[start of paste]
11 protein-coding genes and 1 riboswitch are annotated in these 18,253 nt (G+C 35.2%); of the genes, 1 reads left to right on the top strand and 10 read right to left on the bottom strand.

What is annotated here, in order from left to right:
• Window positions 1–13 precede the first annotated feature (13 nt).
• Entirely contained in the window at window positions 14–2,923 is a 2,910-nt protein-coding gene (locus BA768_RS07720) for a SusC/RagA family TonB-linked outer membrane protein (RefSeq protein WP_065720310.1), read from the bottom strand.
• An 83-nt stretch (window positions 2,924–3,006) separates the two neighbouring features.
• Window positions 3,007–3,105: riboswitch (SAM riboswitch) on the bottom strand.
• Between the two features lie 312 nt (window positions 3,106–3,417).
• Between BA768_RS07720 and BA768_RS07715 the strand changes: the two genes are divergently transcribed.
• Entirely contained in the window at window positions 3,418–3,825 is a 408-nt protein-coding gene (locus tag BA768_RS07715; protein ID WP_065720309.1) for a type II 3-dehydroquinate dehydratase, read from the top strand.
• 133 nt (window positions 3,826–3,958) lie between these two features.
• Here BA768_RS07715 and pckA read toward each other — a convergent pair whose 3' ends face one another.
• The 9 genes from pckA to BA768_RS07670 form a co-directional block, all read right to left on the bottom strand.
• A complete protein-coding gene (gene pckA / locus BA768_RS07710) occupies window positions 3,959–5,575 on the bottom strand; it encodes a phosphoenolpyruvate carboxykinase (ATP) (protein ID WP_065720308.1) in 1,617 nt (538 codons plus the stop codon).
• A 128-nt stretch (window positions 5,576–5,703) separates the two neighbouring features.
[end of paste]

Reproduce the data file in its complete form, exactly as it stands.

11 protein-coding genes and 1 riboswitch are annotated in these 18,253 nt (G+C 35.2%); of the genes, 1 reads left to right on the top strand and 10 read right to left on the bottom strand.

What is annotated here, in order from left to right:
• Window positions 1–13 precede the first annotated feature (13 nt).
• Entirely contained in the window at window positions 14–2,923 is a 2,910-nt protein-coding gene (locus BA768_RS07720) for a SusC/RagA family TonB-linked outer membrane protein (RefSeq protein WP_065720310.1), read from the bottom strand.
• An 83-nt stretch (window positions 2,924–3,006) separates the two neighbouring features.
• Window positions 3,007–3,105: riboswitch (SAM riboswitch) on the bottom strand.
• Between the two features lie 312 nt (window positions 3,106–3,417).
• Between BA768_RS07720 and BA768_RS07715 the strand changes: the two genes are divergently transcribed.
• Entirely contained in the window at window positions 3,418–3,825 is a 408-nt protein-coding gene (locus tag BA768_RS07715; protein ID WP_065720309.1) for a type II 3-dehydroquinate dehydratase, read from the top strand.
• 133 nt (window positions 3,826–3,958) lie between these two features.
• Here BA768_RS07715 and pckA read toward each other — a convergent pair whose 3' ends face one another.
• The 9 genes from pckA to BA768_RS07670 form a co-directional block, all read right to left on the bottom strand.
• A complete protein-coding gene (gene pckA / locus BA768_RS07710) occupies window positions 3,959–5,575 on the bottom strand; it encodes a phosphoenolpyruvate carboxykinase (ATP) (protein ID WP_065720308.1) in 1,617 nt (538 codons plus the stop codon).
• A 128-nt stretch (window positions 5,576–5,703) separates the two neighbouring features.